Another reporter, from the Halifax Morning Herald, is obviously smitten with Wilde, finds him "communicative and genial." Like all reporters, he notes Wilde's hair falling to his shoulders, which "when not looked after goes climbing all over his features." The poet uses the opportunity to talk about Americans who have managed to irk him: "I came out here, never having spoken in public in earnest about my message, strongly feeling what I was saying, and I talked seriously to those people."

    They heard me and went away and talked about my necktie and the way I wore my hair. I could not understand how people could do such a thing.
They say that Wilde was one of the world's all-time great conversationalists, that to hear him was to be smitten with him. Obviously, some of these reporters had steeled themselves because of his style, his ingratiating manner ... and their own fears.

To those who were respectul, he opened up. We must regret that in the year 1882 there were no tape recorders nor DVDs so we could get to hear this nimble, playful, articulate, charming in-your-face aesthete express himself in his own words, with his own Irish/Oxonian accent.

Still, there are here enough of the Wildeisms that we can get a taste of his wit:

  • When asked about his "private life," he said, "I wished I had one."
  • On being questioned about what he would speak about when he gave his lecture on "The Decoration of Houses," he replied, "Well, it wouldn't be fair to tell you before I delivered my lecture. The subject covers an immense amount of ground, and I shall begin with the door-knocker and go to the attic. Beyond that is Heaven, and I shall leave that to the Church."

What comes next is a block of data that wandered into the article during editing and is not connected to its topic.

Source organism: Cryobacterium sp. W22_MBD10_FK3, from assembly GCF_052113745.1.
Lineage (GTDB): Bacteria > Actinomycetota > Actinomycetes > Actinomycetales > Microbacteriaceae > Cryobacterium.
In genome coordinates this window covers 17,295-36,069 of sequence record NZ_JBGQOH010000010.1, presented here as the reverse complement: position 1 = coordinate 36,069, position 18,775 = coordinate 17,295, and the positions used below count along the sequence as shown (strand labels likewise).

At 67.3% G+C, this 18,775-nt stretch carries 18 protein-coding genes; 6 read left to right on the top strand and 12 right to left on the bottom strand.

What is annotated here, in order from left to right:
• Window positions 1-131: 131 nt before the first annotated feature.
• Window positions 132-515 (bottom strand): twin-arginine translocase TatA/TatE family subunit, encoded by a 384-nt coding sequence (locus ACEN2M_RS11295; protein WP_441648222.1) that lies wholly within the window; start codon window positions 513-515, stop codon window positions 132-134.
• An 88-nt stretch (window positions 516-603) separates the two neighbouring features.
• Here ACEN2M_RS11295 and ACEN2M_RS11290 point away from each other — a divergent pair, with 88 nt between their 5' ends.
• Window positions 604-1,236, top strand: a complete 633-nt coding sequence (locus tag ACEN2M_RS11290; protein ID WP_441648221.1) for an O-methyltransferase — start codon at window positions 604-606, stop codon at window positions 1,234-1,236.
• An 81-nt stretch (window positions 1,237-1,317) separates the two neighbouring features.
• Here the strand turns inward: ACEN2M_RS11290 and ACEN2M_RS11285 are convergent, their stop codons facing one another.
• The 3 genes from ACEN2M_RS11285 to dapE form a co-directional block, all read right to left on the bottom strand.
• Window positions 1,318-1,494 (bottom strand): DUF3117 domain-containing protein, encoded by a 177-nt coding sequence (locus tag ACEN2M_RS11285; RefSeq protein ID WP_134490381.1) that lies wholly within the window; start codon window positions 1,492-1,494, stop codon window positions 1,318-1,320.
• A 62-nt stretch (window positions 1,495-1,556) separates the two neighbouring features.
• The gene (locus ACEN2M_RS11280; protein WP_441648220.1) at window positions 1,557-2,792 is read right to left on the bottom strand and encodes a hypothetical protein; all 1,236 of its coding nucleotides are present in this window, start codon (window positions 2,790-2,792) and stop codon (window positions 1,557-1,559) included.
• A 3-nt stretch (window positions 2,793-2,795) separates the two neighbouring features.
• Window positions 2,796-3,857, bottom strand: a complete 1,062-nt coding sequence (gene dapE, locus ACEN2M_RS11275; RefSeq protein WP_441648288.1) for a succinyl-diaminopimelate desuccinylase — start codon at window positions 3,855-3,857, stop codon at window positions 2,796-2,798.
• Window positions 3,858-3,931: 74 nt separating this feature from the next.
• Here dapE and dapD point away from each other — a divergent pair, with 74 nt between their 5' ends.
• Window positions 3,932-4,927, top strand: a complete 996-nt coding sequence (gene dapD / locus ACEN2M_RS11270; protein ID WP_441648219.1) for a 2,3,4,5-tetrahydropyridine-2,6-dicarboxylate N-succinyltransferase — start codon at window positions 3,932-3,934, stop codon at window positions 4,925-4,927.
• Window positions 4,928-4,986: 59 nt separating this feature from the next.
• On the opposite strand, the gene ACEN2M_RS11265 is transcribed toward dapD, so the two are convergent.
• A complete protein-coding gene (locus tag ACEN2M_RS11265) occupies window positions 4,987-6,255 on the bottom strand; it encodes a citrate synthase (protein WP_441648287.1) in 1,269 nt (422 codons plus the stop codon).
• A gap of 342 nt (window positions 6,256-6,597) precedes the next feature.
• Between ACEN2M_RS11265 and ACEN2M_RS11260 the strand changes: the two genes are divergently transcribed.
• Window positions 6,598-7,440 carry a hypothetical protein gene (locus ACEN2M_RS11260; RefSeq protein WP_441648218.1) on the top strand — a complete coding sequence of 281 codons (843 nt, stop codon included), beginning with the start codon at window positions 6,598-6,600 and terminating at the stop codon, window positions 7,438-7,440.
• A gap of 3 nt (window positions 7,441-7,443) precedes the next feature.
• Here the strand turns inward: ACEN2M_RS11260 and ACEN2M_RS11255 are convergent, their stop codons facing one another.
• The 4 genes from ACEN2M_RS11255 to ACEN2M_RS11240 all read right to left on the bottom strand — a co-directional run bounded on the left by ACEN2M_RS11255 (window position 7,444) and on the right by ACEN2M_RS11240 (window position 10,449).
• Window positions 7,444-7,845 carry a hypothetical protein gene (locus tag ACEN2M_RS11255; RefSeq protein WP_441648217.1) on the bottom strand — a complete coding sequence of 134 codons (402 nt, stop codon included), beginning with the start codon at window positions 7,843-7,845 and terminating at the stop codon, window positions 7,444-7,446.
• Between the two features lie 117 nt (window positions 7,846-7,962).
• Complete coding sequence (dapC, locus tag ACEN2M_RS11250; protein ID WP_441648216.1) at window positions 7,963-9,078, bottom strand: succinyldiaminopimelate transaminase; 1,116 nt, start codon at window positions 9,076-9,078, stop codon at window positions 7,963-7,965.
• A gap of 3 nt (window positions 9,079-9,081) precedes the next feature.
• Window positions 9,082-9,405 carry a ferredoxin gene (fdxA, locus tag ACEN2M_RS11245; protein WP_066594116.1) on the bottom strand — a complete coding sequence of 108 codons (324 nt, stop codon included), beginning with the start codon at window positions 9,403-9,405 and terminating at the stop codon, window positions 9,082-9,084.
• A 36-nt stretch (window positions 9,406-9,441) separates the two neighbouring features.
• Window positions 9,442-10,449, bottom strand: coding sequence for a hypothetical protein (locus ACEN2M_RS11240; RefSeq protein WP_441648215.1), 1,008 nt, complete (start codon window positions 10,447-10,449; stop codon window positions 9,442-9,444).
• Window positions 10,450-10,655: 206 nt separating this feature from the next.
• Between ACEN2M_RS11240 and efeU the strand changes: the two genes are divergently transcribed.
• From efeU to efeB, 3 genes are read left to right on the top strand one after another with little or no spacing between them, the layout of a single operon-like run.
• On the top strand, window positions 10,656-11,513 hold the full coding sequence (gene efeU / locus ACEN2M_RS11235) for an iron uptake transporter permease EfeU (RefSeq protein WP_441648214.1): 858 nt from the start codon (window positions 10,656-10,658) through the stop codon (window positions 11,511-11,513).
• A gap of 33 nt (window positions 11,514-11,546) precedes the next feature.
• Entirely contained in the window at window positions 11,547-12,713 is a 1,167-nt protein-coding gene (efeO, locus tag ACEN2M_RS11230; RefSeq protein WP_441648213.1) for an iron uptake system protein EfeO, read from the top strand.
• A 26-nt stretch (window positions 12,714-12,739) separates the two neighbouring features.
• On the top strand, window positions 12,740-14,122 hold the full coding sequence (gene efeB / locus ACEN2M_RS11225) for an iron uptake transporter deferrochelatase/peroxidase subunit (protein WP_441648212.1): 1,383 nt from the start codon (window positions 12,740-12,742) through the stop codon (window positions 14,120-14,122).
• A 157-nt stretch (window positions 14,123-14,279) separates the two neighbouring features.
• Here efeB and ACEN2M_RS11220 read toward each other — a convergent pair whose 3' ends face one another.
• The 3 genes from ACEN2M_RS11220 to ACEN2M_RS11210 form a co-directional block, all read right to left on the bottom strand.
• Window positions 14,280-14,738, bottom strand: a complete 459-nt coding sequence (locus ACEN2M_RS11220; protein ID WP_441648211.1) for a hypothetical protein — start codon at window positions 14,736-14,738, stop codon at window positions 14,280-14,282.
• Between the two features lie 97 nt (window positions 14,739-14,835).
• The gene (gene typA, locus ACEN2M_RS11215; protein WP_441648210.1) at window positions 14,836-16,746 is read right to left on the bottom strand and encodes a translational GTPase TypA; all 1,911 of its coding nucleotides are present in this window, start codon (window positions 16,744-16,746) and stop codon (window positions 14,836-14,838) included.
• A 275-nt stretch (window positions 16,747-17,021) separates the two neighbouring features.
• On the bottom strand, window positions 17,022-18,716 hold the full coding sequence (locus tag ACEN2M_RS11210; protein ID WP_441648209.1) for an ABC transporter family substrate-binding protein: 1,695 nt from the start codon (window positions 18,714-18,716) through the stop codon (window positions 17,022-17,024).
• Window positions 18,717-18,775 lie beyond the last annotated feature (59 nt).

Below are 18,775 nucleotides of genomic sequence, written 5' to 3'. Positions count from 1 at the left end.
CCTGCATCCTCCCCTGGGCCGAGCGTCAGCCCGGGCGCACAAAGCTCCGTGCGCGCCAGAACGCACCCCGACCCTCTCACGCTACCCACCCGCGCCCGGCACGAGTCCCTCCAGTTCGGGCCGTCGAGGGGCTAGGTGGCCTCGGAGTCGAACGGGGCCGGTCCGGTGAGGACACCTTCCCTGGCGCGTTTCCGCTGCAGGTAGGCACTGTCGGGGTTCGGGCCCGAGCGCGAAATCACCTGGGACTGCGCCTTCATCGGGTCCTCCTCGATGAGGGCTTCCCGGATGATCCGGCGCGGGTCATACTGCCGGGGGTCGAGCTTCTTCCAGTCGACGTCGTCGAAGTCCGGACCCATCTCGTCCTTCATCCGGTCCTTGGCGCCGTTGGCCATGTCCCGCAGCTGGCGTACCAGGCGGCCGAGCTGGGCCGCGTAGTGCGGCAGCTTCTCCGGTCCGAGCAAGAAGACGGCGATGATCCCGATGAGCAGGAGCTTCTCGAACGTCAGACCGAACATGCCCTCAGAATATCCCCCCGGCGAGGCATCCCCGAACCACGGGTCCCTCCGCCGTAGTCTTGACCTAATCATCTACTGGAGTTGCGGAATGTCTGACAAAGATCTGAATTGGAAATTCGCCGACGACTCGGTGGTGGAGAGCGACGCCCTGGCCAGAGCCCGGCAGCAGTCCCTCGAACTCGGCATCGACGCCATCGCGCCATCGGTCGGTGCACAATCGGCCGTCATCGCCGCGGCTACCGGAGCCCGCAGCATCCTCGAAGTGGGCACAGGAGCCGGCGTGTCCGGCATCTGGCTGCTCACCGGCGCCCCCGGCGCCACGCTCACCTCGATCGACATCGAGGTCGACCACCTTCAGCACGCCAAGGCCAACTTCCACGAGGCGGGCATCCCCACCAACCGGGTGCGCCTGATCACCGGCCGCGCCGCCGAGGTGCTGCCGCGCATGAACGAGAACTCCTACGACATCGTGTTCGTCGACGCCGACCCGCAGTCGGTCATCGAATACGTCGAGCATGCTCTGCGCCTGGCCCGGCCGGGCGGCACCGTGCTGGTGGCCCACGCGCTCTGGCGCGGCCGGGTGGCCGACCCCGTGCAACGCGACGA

• On the Mississippi: "I think no well-behaved river would overflow as it has done, though I am quite willing to admit its beauty."
  • When he received a telegram asking to lecture on aesthetics in Griggsville, Illinois, he responded, "Begin by changing the name of your town."
  • When asked about his visit to Colorado, he said, "I spent a night in a silver mine. I dined with the men down there. They were great, strong, well-formed men, of graceful attitude and free motion. Poems everyone one of them. A complete democracy underground. I find people less rough and coarse in such places. There is no chance for roughness. The revolver is their book of etiquette.

And finally, after heading home: "America is the only country that went from barbarism to decadence without civilization in between."

As we read of him here, we would be remiss not to note that, despite the harsh prejudices of the times, he was courageous, willing to meet all comers, no matter how hostile, saying, "next to a staunch friend, the best thing that a man can have is a brilliant enemy."

We also can't help thinking of the tragedy that was to come, fed by his astounding pride. In a mere thirteen years, he would be overwhelmed by British Puritan moral code, laws enacted to destroy lives that many thought repulsive. His punishment would to strip him of everything --- money, power, fame, joy, and, they say, most tragically, his wit.

He would languish in Reading Gaol for two years, such that when he was released in 1897, he was a spectre, with only three years left to live, going off, most pathetically, with the man who had helped to destroy him.

--- Lolita Lark